- Agent Sonya, by Ben Mcintyre. Viking. $35.
In the autumn of 1938, a plucky Yorkshireman named Alexander Foote knocked on the door of a house on Lawn Road, Hampstead, the leafy north London enclave that has long been popular with artists, intellectuals and the well-heeled. A woman identifying herself as Mrs Bridget Lewis answered the door and let him in.
Recently returned from Spain where he'd fought alongside the International Brigades, Foote had come to London to discuss a mysterious job that a fellow member of the British Battalion had put him up for. After a comprehensive grilling over tea and biscuits, Foote was given £10 and a set of instructions worthy of an Eric Ambler thriller.
In faintly accented English, Lewis told Foote to travel to Geneva where, at midday the following Thursday, he was to wait outside the Post Office wearing a white scarf and holding a leather belt. Presumably, a copy of Le Courrier would have blown his cover. In any event, a woman carrying a string shopping basket would then approach and enquire about the belt's provenance to which Foote would reply, "I bought it in an ironmonger's in Paris".
The woman in Geneva was Ursula Kuczynski, codename "Sonya", the communist spy and subject of Ben Macintyre's pacey biography, Agent Sonya. Kuczynski had been dispatched to Geneva by the GRU, the notorious Soviet intelligence unit otherwise known as "the Center" to recruit a team that would target Hitler's regime. As Macintyre puts it, "she could hardly wait".
Kuczynski is the perfect subject for Macintyre, the author of a number of popular books about spies and espionage. And, in many ways, Kuczynski was the perfect spy.
Born into an affluent Jewish family in Berlin, Kuczynski enjoyed a privileged childhood that, on the face of it, did not suggest a career as a communist class warrior. However, in spite of their relative wealth the Kuczynskis were very much at home in the left-leaning, communist-sympathising milieu that much of the German-Jewish intelligentsia of the time inhabited.
"On any given evening, a cluster of artists, writers, scientists, politicians and intellectuals, Jew and Gentile alike, gathered around the Kuczynski dining table," writes Macintyre, and the atmosphere rubbed off on young Ursula.
As a teenager, Kuczynski inhaled the writings of Lenin and Luxembourg, as well as the novels of Jack London and Maxim Gorky. By 19, she was a member of the Deutsche Kommunistische Partei, the largest communist party in Europe, and actively preparing for revolution. But it was a chance encounter in Shanghai some six years later that would bring Kuczynski to the attention of Soviet intelligence and set her on the path to becoming a colonel in the Red Army.
Newly married and recently arrived in Shanghai, Kuczynski had tired of the ceaseless cocktail parties and the all-too-frequent rounds of mini-golf when she met the American writer and revolutionary, Agnes Smedley. For Ursula, Agnes was a welcome relief from the vapid expat set and the embodiment of everything she stood for. She was also a Soviet spy.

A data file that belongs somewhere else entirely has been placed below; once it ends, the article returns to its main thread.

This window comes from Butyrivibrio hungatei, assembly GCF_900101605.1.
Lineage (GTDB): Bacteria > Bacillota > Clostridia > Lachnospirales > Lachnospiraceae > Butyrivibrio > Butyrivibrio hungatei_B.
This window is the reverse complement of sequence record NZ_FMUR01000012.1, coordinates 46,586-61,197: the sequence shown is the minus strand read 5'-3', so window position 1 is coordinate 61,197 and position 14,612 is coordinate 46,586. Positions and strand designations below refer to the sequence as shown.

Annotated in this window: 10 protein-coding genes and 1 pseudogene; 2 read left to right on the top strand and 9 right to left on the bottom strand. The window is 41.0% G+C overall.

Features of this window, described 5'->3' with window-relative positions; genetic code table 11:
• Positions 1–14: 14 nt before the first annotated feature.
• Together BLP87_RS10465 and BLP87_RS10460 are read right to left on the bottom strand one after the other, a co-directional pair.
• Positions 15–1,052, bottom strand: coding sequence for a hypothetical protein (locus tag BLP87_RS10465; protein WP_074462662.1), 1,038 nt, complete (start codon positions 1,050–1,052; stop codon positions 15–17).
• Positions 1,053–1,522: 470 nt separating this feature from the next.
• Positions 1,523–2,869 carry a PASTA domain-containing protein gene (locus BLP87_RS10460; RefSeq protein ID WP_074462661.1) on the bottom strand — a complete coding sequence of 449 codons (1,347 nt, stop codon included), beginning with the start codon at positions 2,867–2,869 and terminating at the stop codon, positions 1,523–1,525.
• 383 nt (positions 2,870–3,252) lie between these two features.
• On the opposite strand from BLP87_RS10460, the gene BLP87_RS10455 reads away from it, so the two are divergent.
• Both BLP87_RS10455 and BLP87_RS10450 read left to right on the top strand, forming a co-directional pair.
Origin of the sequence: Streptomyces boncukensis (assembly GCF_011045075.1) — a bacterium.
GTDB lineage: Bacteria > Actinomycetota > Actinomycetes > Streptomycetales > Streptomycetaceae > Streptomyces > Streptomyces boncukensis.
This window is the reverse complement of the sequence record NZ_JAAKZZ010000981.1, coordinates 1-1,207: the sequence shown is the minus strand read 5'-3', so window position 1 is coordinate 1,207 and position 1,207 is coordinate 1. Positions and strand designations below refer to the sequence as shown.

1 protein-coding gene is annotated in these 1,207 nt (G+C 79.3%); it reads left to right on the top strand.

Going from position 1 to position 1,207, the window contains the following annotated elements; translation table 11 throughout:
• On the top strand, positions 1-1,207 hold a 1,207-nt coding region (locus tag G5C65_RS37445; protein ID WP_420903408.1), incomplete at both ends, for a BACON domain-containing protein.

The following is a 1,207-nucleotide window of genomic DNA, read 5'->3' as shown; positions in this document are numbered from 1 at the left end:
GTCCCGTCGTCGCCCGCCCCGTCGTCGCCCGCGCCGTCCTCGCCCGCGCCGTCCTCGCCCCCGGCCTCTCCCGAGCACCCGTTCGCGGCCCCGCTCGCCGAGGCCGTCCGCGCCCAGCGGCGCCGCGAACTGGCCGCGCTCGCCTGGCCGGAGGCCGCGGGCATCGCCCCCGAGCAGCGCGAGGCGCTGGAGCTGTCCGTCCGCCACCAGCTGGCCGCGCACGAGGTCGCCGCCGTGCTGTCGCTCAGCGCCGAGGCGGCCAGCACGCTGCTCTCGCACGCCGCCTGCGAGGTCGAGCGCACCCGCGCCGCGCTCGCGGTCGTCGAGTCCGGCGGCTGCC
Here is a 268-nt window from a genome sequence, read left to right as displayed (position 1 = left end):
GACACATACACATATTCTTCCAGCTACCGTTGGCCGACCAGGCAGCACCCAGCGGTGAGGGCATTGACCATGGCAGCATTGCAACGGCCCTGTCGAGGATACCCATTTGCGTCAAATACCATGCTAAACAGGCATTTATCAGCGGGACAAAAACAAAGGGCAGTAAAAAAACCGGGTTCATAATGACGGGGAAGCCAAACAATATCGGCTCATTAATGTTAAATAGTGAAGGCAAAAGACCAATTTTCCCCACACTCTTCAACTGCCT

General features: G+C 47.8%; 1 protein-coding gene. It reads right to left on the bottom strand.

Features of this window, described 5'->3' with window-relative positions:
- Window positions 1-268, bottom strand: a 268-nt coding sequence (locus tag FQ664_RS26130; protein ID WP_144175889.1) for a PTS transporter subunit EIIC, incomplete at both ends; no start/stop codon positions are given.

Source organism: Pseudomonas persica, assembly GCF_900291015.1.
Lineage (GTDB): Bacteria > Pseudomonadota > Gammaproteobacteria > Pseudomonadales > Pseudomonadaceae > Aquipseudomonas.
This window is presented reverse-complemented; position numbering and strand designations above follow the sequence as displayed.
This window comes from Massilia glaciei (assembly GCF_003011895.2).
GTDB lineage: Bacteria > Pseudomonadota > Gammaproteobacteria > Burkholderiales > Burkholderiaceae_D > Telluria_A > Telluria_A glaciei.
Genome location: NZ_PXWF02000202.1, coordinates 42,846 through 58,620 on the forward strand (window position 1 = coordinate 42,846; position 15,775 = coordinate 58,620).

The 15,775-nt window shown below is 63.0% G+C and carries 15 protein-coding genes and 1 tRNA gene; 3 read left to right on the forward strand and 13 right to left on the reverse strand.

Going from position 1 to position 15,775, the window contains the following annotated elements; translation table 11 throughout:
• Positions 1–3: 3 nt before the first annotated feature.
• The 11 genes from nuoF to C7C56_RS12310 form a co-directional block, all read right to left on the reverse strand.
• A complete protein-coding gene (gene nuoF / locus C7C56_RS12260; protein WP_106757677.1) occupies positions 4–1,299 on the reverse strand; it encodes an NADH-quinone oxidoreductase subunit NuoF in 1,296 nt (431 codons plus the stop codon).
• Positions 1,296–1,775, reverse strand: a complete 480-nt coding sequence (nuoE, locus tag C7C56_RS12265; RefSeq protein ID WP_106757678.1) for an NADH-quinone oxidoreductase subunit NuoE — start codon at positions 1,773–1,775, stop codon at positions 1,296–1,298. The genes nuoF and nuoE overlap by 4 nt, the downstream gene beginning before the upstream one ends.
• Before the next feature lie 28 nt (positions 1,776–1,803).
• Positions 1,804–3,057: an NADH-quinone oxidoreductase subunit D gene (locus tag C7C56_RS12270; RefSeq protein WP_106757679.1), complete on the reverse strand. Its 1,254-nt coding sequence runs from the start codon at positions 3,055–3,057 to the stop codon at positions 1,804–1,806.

In November 1930, Kuczynski was recruited by Richard Sorge, Smedley's lover and handler and the man Ian Fleming regarded as "the most formidable spy in history". Kuczynski's first job was not especially onerous, and largely logistical in nature, but it was potentially dangerous: providing a safe space for Sorge to meet with his Chinese comrades. From there, her missions became increasingly risky - and complicated. Kuczynski was six months pregnant at the time she started working for the Soviets.
Macintyre's highly readable biography reveals a woman whose life was organised around two guiding principles: Communism and the care of her children. Kuczynski was undoubtedly committed to her work, but she was also a devoted mother. Over the course of her storied career in espionage, Kuczynski had three children to three different fathers and it seems fair to say that one of her greatest achievements was proving that she didn't need to choose between her career or her children.
For his part, Macintyre succeeds in illuminating a cultural moment that will, I suspect, seem incomprehensible to many modern readers, regardless of their political persuasions. This is because Agent Sonya offers a fascinating insight into a period of recent history that, in many ways, couldn't be further removed from our current circumstances.
Kuczynski's life spanned the rise and fall of communism and in charting her career as a Soviet spy, Macintyre portrays a culture in which big ideas could flourish and integrity was still considered a virtue. While the communist experiment ultimately failed, reading Agent Sonya in 2020, a time when capitalism is in tatters and trust in politicians sits at record lows, I wonder if now isn't the time for some revolutionary thinking.